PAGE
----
It took hours of curious immersion into other travel blogs, into your blogs, to realise that some see the world through the story-filled faces of local people. And some see it through the cracks in the walls of dilapidated architectural foundations. Some of you taste the world through potent spice racks and vividly stained fruits of the forest. Some of you ascend bold terrains and plummet into lucent water, the palms of your hands and soles of your feet directly in contact with the elements, like a new baby to a mother’s breast.
I am yet to discover my own lens. Perhaps I superficially skim the collective surface of several facades but in Marrakech, I saw a city through its arches. Within hours of arriving, these flirtatious arches lured me into Marrakech’s tapering streets and bustling souks. I found them to be simple and understated on the front doors of family homes and cosy Riads and I marvelled at the ornate detail of the arches of Ben-Youssef Madrasa.I frolicked in the splash of colour at the summery arches of the Marjorelle Gardens and once I spotted the first arch, the rest followed suit like a loyal shoal of fish.
I couldn’t help but wonder what the arches concealed. Some were opaque and deadlocked to the interfering eyes of a tourist. Others allowed in a breadth of natural light and air, oxygenation to those of us with a thirst for discovery. I felt a nosy urge to swing through them in monkey-like fashion, to shuffle timidly up the blocked staircases, to snoop into the struggles and joys of the family lives and business skills they were masking.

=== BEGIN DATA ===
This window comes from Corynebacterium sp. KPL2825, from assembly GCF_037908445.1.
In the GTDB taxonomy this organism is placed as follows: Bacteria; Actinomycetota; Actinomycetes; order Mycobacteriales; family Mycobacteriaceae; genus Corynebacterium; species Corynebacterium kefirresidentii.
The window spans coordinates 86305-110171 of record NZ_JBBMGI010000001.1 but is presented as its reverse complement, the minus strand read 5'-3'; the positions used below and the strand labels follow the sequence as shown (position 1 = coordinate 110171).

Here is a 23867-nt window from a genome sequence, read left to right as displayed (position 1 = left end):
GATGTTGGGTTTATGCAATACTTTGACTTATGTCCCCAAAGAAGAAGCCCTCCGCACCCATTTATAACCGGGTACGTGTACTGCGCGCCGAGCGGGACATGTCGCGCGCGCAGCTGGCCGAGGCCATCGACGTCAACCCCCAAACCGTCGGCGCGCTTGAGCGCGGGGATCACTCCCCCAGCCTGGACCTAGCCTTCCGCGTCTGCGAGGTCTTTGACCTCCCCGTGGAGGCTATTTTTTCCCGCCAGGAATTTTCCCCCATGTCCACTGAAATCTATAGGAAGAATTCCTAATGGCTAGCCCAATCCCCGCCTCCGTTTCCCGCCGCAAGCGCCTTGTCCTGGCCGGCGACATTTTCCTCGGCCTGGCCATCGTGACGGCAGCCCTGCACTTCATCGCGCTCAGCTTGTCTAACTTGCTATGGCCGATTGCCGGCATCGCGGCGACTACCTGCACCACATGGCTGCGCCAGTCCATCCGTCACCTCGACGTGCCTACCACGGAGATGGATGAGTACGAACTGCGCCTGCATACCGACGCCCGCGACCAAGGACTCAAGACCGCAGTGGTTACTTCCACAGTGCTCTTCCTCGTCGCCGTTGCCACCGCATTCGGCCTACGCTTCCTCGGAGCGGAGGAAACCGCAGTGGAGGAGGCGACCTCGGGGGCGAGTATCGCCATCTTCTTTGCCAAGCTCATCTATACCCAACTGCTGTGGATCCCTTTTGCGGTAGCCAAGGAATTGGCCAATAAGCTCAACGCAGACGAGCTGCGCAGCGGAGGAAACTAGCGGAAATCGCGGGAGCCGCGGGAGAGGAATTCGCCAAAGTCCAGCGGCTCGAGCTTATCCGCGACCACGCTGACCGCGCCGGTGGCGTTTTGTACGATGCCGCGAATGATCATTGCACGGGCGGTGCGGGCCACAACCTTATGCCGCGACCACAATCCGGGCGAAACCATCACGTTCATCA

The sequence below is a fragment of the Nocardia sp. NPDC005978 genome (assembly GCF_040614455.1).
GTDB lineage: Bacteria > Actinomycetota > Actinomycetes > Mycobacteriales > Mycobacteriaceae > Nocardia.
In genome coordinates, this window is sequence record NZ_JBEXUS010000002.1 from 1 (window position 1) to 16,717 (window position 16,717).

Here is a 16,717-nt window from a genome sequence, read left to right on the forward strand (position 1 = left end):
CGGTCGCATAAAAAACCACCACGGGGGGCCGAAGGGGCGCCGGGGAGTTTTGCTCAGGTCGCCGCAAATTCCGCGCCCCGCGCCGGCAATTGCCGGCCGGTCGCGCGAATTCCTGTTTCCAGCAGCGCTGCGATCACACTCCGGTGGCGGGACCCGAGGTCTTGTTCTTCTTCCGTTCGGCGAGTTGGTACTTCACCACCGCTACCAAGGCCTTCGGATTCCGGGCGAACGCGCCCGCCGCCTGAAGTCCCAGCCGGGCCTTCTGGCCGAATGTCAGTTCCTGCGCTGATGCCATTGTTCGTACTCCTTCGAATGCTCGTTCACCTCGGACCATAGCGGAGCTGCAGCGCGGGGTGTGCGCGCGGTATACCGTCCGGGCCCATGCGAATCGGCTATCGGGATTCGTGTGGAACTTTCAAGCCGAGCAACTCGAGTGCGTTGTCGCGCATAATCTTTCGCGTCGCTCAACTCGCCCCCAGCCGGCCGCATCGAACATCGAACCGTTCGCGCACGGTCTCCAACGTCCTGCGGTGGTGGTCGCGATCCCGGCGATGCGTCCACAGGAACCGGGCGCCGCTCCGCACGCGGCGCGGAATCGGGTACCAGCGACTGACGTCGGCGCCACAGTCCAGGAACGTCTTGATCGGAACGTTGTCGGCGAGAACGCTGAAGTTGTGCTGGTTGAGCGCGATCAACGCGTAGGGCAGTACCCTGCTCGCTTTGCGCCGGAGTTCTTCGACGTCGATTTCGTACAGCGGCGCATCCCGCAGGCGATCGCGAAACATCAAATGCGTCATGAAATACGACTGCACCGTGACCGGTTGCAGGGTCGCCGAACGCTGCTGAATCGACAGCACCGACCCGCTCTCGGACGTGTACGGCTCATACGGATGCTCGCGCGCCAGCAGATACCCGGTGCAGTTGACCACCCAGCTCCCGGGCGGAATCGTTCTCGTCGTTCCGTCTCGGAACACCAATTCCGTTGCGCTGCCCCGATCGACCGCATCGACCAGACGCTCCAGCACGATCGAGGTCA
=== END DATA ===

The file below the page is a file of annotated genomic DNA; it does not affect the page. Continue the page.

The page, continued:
I cannot explain to you the physics behind an arch and I have no understanding of the structural properties that keep an arch standing but somehow, I was drawn to these semi-elliptical shapes and in almost an instant, as I touched down back in England, the arches were gone. I imagine there just aren’t many around – or perhaps the hurried routine of daily life means that I merely fail to notice them but the pointed sharp corners I keep spotting in London seem uninviting and clinical in comparison.
Pumpkin sneered a little when, in the middle of a dusty side road in Marrakech, under the stony shade of an arch, I blurted out, “I’m going to do a post on arches in Marrakech.” He thought it unlikely that I’d be able to gather enough images on such a specific theme but when I started work on this post and he realised how much trouble I was having scaling down my arch photos, he was soon swallowing his words…
Have you ever viewed a city through its shapes or colours? Do any of these arches catch your eye?